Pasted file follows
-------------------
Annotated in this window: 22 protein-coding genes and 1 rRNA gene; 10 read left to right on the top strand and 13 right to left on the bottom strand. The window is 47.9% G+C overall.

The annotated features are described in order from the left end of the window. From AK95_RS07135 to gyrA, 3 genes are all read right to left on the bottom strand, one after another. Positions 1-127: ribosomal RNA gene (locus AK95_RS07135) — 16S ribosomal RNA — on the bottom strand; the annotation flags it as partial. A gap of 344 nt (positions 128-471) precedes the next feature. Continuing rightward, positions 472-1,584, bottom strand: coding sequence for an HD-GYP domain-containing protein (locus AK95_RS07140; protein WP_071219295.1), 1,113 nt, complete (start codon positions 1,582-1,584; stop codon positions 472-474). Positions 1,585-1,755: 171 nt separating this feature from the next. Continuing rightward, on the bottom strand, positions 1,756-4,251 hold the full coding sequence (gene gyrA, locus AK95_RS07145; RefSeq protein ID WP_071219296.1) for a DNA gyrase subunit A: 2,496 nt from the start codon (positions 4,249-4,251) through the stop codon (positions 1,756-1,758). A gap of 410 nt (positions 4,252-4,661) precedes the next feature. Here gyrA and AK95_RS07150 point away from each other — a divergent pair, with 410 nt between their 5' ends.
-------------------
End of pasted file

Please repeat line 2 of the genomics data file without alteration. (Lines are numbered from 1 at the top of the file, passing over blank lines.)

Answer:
The annotated features are described in order from the left end of the window. From AK95_RS07135 to gyrA, 3 genes are all read right to left on the bottom strand, one after another. Positions 1-127: ribosomal RNA gene (locus AK95_RS07135) — 16S ribosomal RNA — on the bottom strand; the annotation flags it as partial. A gap of 344 nt (positions 128-471) precedes the next feature. Continuing rightward, positions 472-1,584, bottom strand: coding sequence for an HD-GYP domain-containing protein (locus AK95_RS07140; protein WP_071219295.1), 1,113 nt, complete (start codon positions 1,582-1,584; stop codon positions 472-474). Positions 1,585-1,755: 171 nt separating this feature from the next. Continuing rightward, on the bottom strand, positions 1,756-4,251 hold the full coding sequence (gene gyrA, locus AK95_RS07145; RefSeq protein ID WP_071219296.1) for a DNA gyrase subunit A: 2,496 nt from the start codon (positions 4,249-4,251) through the stop codon (positions 1,756-1,758). A gap of 410 nt (positions 4,252-4,661) precedes the next feature. Here gyrA and AK95_RS07150 point away from each other — a divergent pair, with 410 nt between their 5' ends.